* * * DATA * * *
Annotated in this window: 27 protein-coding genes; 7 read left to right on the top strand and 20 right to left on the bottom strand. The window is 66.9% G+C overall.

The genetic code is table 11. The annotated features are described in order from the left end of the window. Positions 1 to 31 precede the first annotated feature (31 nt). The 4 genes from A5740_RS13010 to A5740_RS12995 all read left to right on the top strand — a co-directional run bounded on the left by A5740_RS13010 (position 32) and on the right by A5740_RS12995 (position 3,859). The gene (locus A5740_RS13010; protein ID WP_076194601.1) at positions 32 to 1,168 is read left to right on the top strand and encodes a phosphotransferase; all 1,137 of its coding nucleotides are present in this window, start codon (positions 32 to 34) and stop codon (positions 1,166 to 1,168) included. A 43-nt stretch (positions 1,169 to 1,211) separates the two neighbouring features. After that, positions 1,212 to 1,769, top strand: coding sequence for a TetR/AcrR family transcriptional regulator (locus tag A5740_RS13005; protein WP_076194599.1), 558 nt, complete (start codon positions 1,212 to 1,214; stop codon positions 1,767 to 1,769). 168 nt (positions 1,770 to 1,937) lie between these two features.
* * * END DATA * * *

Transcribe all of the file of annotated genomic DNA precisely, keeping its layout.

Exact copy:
Annotated in this window: 27 protein-coding genes; 7 read left to right on the top strand and 20 right to left on the bottom strand. The window is 66.9% G+C overall.

The genetic code is table 11. The annotated features are described in order from the left end of the window. Positions 1 to 31 precede the first annotated feature (31 nt). The 4 genes from A5740_RS13010 to A5740_RS12995 all read left to right on the top strand — a co-directional run bounded on the left by A5740_RS13010 (position 32) and on the right by A5740_RS12995 (position 3,859). The gene (locus A5740_RS13010; protein ID WP_076194601.1) at positions 32 to 1,168 is read left to right on the top strand and encodes a phosphotransferase; all 1,137 of its coding nucleotides are present in this window, start codon (positions 32 to 34) and stop codon (positions 1,166 to 1,168) included. A 43-nt stretch (positions 1,169 to 1,211) separates the two neighbouring features. After that, positions 1,212 to 1,769, top strand: coding sequence for a TetR/AcrR family transcriptional regulator (locus tag A5740_RS13005; protein WP_076194599.1), 558 nt, complete (start codon positions 1,212 to 1,214; stop codon positions 1,767 to 1,769). 168 nt (positions 1,770 to 1,937) lie between these two features.